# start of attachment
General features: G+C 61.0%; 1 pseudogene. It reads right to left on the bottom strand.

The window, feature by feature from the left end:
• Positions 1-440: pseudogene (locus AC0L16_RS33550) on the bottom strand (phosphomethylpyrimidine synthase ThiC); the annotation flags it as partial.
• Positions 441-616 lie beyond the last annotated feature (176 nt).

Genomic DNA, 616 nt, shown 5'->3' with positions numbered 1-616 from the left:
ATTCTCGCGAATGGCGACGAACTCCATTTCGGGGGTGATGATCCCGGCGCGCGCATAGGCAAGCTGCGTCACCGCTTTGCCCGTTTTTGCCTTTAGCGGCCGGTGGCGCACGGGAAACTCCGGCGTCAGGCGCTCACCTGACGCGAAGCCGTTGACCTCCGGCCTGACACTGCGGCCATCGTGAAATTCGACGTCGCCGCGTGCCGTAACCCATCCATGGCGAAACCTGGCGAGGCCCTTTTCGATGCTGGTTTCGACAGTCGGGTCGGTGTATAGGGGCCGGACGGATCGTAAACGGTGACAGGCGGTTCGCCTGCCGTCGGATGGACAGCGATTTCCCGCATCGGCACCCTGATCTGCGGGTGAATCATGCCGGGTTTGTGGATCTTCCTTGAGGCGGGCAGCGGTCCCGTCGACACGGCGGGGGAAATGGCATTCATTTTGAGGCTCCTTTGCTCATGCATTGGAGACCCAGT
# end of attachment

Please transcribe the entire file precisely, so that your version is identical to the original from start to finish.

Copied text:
General features: G+C 61.0%; 1 pseudogene. It reads right to left on the bottom strand.

The window, feature by feature from the left end:
• Positions 1-440: pseudogene (locus AC0L16_RS33550) on the bottom strand (phosphomethylpyrimidine synthase ThiC); the annotation flags it as partial.
• Positions 441-616 lie beyond the last annotated feature (176 nt).

Genomic DNA, 616 nt, shown 5'->3' with positions numbered 1-616 from the left:
ATTCTCGCGAATGGCGACGAACTCCATTTCGGGGGTGATGATCCCGGCGCGCGCATAGGCAAGCTGCGTCACCGCTTTGCCCGTTTTTGCCTTTAGCGGCCGGTGGCGCACGGGAAACTCCGGCGTCAGGCGCTCACCTGACGCGAAGCCGTTGACCTCCGGCCTGACACTGCGGCCATCGTGAAATTCGACGTCGCCGCGTGCCGTAACCCATCCATGGCGAAACCTGGCGAGGCCCTTTTCGATGCTGGTTTCGACAGTCGGGTCGGTGTATAGGGGCCGGACGGATCGTAAACGGTGACAGGCGGTTCGCCTGCCGTCGGATGGACAGCGATTTCCCGCATCGGCACCCTGATCTGCGGGTGAATCATGCCGGGTTTGTGGATCTTCCTTGAGGCGGGCAGCGGTCCCGTCGACACGGCGGGGGAAATGGCATTCATTTTGAGGCTCCTTTGCTCATGCATTGGAGACCCAGT